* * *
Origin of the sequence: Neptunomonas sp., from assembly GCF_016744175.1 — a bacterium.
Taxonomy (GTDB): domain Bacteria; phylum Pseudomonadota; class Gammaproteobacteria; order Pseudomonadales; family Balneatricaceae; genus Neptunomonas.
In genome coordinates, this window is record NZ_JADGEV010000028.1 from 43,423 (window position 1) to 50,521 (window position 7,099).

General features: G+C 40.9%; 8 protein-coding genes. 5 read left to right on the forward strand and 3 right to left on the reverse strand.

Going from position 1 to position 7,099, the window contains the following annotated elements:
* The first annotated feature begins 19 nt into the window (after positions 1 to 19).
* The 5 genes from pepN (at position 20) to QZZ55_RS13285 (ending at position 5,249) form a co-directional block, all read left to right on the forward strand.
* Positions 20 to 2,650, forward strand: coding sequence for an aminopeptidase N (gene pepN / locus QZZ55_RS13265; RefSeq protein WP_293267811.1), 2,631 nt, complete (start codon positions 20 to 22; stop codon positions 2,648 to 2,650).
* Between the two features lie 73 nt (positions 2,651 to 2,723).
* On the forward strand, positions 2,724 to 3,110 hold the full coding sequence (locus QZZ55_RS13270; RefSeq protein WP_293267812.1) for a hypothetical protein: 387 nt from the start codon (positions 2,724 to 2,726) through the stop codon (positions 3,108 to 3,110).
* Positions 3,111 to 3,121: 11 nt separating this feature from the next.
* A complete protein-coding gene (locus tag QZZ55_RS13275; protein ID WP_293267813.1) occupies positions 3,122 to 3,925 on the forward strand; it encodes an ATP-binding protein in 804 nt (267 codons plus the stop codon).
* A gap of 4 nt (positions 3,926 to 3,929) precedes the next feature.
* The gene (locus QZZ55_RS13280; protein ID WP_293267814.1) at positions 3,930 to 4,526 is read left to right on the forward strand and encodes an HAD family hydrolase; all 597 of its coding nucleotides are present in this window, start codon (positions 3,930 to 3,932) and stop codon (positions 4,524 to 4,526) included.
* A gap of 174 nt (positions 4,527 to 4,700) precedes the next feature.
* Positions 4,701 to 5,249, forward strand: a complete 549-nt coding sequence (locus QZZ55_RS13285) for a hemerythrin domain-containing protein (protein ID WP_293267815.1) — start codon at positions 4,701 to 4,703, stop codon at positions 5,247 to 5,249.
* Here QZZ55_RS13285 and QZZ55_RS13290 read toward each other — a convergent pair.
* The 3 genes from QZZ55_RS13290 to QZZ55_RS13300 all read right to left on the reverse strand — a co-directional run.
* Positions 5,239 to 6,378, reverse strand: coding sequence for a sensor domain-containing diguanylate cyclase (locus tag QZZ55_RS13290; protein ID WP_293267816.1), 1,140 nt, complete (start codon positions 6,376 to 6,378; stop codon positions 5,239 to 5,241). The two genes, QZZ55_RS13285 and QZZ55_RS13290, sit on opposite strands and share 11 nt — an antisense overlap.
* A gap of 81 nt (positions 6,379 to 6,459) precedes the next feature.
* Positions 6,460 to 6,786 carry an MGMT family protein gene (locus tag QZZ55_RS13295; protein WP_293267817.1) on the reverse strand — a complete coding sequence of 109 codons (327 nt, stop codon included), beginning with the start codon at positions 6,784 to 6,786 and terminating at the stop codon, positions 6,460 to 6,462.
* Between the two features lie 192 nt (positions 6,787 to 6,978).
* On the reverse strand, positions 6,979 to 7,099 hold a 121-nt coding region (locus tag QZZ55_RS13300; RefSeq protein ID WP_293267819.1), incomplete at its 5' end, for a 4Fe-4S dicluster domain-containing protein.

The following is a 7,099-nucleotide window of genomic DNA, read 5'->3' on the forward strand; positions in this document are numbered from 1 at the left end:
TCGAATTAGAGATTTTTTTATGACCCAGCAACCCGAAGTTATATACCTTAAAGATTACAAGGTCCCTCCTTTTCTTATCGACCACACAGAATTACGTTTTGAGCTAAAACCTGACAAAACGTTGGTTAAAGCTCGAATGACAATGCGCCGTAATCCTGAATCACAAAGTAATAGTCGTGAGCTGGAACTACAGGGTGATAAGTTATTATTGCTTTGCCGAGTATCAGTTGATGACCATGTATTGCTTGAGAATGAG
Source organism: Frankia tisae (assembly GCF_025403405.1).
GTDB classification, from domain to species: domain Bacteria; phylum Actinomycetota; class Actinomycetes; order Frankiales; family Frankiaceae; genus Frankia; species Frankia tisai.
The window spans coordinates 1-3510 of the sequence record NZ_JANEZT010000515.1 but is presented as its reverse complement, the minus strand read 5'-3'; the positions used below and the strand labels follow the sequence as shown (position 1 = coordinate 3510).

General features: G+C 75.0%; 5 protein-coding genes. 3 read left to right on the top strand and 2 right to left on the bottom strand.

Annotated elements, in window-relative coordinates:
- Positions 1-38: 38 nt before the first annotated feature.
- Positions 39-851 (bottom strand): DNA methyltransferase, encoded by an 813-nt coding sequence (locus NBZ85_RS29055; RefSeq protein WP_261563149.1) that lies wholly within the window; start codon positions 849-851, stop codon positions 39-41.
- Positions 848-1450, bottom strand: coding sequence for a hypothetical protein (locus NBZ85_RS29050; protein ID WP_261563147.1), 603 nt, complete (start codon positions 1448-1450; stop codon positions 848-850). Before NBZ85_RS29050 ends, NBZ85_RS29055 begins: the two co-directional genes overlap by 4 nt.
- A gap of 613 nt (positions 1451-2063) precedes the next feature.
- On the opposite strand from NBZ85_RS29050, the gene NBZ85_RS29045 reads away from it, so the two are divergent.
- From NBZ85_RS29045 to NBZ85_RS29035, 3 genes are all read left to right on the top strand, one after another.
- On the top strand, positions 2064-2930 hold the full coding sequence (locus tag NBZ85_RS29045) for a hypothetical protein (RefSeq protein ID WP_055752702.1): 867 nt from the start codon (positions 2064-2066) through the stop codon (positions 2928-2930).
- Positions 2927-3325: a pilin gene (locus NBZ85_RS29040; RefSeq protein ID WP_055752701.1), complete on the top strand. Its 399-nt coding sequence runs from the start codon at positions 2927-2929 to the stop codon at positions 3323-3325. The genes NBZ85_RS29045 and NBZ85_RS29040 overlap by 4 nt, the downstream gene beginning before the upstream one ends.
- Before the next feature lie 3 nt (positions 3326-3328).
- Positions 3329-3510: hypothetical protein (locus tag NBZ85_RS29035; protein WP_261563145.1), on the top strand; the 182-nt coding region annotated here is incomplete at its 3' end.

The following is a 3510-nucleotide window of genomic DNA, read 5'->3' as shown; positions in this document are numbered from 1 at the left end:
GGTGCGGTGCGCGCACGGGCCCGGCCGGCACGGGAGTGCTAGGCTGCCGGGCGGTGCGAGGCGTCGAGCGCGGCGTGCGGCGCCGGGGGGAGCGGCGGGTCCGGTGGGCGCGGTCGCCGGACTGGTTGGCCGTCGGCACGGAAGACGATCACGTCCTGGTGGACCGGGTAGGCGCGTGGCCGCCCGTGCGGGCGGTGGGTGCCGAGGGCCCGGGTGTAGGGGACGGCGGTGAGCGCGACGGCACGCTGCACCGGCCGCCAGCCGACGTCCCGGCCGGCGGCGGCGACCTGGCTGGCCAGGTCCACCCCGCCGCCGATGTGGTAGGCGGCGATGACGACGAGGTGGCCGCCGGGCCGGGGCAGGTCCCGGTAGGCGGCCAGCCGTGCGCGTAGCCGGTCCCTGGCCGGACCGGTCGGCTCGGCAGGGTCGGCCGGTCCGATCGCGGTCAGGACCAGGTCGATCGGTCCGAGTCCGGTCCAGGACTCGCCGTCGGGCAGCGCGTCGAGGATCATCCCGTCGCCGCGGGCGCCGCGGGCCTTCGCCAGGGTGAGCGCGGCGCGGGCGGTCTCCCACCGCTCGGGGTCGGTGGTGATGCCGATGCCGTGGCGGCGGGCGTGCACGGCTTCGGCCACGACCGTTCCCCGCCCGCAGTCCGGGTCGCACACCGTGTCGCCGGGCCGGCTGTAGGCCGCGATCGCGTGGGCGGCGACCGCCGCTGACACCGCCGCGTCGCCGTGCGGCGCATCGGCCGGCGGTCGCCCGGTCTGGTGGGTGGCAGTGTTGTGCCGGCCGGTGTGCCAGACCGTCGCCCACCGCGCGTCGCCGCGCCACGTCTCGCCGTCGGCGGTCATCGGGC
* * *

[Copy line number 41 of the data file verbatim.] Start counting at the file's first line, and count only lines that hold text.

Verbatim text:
The following is a 3510-nucleotide window of genomic DNA, read 5'->3' as shown; positions in this document are numbered from 1 at the left end: